• More than 150 million US households would receive checks under the legislation. Single individuals with incomes above $99,000 are not eligible. That amount rises to $11,250 for head of household filers and $150,000 for joint filers. The phase out changes depending on how many children are in the family. The rebate will use the 2019 tax returns (2018 if the taxpayer has not filed for 2019 at the point funds are disbursed) to determine the advanced rebate amount and reconcile the rebate based on 2020 income. This means taxpayers who receive a smaller rebate than they are eligible for based on 2020 income will receive the difference after filing a 2020 tax return, but overpayments of rebates due to a higher 2020 income in 2020 will not be clawed back.
  • Employers are eligible for a 50 percent refundable payroll tax credit on wages paid up to $10,000 during the crisis. The credit would be available to employers whose businesses were disrupted due to virus shutdowns and those that had a decrease in gross receipts of 50 percent or more when compared to the same quarter last year. The credit can be claimed for employees who are retained but not currently working due to the crisis for firms with more than 100 employees, and for all employee wages for firms with 100 or fewer employees.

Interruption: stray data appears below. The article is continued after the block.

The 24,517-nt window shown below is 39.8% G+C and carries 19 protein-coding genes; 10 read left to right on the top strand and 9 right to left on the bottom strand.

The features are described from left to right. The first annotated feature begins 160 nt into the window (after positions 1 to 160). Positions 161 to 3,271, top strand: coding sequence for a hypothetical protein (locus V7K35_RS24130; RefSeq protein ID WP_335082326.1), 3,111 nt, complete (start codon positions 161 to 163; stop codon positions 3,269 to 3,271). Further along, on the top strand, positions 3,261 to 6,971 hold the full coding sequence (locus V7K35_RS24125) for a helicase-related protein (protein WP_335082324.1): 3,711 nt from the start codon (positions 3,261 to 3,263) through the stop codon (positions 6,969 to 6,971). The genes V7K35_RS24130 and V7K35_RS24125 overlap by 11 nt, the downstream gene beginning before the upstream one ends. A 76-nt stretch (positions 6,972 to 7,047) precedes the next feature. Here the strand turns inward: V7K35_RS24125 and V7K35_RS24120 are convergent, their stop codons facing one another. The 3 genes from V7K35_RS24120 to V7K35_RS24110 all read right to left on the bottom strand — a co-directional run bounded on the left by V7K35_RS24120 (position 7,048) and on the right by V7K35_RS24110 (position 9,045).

• Employer-side Social Security payroll tax payments may be delayed until January 1, 2021, with 50 percent owed on December 31, 2021 and the other half owed on December 31, 2022.